Title

Using Expressive Arts Therapy to Foster Psychopolitical Well-being for Youth of Color

Conference Strand

Research and Theory

Abstract

For youth of color, creative self-expression can be a form of resistance to oppression and marginalization. This interactive presentation will highlight the use of Ethnopolitical Theory in Expressive Arts Therapy to promote the psychopolitical well-being for youth of color and encourage actions toward liberation in K-12 settings.

Description

According to the Southern Poverty Law Center, since the 2016 election more hate incidents have occurred in America’s schools than anywhere else. Hundreds of elementary, middle and high schools around the country have been at the forefront of troubling events, from hate symbols plastered on school grounds to much worse: a hijab pulled off a Muslim student, physical fights with racial epithets flung, even death threats. These incidents are a systemic problem in America’s education system and reflect the divisive political climate.

Creative self-expression can be a form of resistance to oppression and marginalization. The use of expressive arts therapy to promote the psychopolitical well-being of youth of color will be discussed using an ethnopolitical approach. First, Comas-Diaz’s ethnopolitical model is discussed, along with expressive arts interventions used with teens and adolescents. Next, overarching principles of psychopolitical well-being will be explored, and each domain (i.e., collective, relational, and personal) will be explained in terms of major goals. By using an ethnopolitical approach in expressive arts therapy, counselors can encourage youth of color to challenge oppressive systems and participate in advocacy and social justice efforts. Thus, they can become empowered to engage in self-preservative behaviors and prevent or reduce internalized oppression as part of the therapeutic process. We will also use case examples in addition to didactic information. Objectives include the following:

  • Participants will be able to list at least three expressive arts interventions used with teens and adolescents.
  • Participants will be able to define the three parts of the ethnopolitical praxis of bearing witness.
  • Participants will be able to identify the three domains of psychopolitical well-being and categorize actions toward liberation.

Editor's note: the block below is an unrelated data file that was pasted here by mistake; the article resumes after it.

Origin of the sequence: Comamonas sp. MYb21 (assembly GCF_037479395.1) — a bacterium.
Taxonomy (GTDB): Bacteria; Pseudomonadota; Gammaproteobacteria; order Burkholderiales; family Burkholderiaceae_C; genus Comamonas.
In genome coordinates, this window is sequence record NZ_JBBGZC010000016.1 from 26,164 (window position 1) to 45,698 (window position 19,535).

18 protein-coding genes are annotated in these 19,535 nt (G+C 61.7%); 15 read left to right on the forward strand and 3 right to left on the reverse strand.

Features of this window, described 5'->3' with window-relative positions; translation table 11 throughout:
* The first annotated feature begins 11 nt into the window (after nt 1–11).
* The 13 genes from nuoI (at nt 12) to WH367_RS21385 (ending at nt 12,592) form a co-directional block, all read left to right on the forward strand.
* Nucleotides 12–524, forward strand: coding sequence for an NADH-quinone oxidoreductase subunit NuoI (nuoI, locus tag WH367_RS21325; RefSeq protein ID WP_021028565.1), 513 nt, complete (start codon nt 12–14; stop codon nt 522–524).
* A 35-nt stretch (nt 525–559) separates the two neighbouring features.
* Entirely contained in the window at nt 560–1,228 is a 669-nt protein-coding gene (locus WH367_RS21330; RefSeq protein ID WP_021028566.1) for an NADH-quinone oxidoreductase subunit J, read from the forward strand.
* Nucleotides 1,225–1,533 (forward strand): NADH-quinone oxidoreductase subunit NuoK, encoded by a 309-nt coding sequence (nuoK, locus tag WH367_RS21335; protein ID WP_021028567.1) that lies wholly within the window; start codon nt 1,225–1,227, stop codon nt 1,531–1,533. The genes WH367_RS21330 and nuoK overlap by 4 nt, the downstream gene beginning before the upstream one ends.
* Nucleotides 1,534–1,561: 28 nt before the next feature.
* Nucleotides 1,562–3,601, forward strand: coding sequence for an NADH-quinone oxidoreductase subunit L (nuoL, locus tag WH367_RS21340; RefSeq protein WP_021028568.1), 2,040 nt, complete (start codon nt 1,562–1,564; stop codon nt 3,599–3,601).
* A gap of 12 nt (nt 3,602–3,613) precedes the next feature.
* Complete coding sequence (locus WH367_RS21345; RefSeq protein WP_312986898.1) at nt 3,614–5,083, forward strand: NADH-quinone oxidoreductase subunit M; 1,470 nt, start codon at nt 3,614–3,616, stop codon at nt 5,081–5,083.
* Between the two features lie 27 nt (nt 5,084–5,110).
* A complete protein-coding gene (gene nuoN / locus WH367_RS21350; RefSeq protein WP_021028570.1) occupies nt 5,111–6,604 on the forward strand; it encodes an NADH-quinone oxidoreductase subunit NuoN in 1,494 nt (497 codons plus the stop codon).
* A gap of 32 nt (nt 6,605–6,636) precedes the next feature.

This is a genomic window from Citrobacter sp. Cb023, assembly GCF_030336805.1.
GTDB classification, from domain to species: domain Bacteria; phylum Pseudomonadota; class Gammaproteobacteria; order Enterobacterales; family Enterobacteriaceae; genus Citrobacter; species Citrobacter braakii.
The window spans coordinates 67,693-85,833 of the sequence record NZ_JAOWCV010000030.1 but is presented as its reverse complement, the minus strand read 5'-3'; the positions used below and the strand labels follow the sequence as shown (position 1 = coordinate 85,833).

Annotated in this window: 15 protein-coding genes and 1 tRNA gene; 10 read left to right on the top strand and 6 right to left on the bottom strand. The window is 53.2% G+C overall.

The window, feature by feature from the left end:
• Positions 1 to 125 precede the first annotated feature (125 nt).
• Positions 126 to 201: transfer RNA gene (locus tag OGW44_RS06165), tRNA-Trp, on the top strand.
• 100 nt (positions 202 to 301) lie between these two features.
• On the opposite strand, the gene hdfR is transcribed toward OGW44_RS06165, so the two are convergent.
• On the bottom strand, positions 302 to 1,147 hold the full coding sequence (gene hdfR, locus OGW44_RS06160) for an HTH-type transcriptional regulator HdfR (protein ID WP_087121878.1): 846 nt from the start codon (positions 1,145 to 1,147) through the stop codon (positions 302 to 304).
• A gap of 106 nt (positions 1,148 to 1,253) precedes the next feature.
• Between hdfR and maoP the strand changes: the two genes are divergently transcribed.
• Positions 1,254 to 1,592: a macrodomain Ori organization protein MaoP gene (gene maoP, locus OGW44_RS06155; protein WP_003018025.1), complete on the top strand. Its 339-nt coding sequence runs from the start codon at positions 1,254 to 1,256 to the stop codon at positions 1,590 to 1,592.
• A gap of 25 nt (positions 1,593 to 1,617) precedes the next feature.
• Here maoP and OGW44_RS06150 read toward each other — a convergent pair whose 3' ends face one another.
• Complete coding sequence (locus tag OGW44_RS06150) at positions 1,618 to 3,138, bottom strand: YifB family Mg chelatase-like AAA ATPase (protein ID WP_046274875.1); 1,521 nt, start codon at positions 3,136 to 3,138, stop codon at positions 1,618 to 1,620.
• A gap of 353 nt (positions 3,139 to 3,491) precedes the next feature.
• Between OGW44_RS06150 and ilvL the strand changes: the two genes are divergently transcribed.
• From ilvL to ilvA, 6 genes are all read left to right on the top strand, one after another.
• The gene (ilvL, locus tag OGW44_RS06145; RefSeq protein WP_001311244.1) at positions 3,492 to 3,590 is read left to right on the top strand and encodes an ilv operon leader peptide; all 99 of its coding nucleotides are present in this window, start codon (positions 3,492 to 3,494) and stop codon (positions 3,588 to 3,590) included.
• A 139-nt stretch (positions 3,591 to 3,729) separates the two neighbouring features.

Evidence

Bella, K. I., & Serlin, I. A. (2013). Expressive and Creative Therapies. In H. L. Friedman & G. Hartclius (Eds.), The Wiley-Blackwell Handbook of Transpersonal Psychology (529-543). Malden, MA: Wiley-Blackwell.

Comez-Diaz, L. (2000). An ethnopolitical approach to working with people of color. American Psychologist, 55(11), 1319-1325.

Diamond, S., & Lev-Wiesel, R. (2017). The title "therapy" and what do you do with it as a child? Recollections of being in child expressive arts group therapy. Clinical Child Psychology, 22(1), 151-164. doi/10.1177/1359104516656723

Furman, R., Langer, C., Davis, C. S., Gallardo, H. P., & Kulkarni, S. (2007). Expressive, research, and reflective poetry as qualitative inquiry: A study of adolescent identity. Qualitative Research, 7(3), 301-315.

Jamerson, J. L. (2014). Expressive remix therapy: Using digital media art in therapeutic group sessions with children and adolescents. Creative Nursing, 19(4), 182-188.

Prilleltensky, I. (2003). Understanding, resisting, and overcoming oppression: Toward psychopolitical well-being. American Journal of Counseling Psychology, 21(1), 195-201.

Rosen, C. M., & Atkins, S. S. (2014). Am I doing expressive arts therapy or creativity in counseling? Journal of Creativity in Mental Health, 9, 292-303.

Format

Individual Presentations

Biographical Sketch

Whitney G. McLaughlin is a second-year doctoral student in the Educational Leadership, Policy, and Human Development (ELPHD) Counselor Education program at North Carolina State University. She is a graduate assistant at NC State’s Poole College of Management and a Chapter Resident Director with Fraternity & Sorority Life. She is a Licensed Professional Counselor Associate (LPCA) in North Carolina and a National Certified Counselor (NCC). She has had one year of counseling experience (post-licensure) in residential, university, and private practice settings.

Latonya M. Graham is a National Certified Counselor and Licensed Professional Counselor Supervisor. She is a Counselor Education doctoral candidate and the 2016-2017 Wilkinson Graduate Ethics Fellow at North Carolina State University. Latonya has over a decade of counseling experience serving children and adults, as well as couples and families, in various public and private settings. Her research interests include ethics, aging population, and racial disparities in mental health.

Start Date

2-9-2018 10:45 AM

End Date

2-9-2018 12:00 PM

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Feb 9th, 10:45 AM Feb 9th, 12:00 PM

Using Expressive Arts Therapy to Foster Psychopolitical Well-being for Youth of Color

For youth of color, creative self-expression can be a form of resistance to oppression and marginalization. This interactive presentation will highlight the use of Ethnopolitical Theory in Expressive Arts Therapy to promote the psychopolitical well-being for youth of color and encourage actions toward liberation in K-12 settings.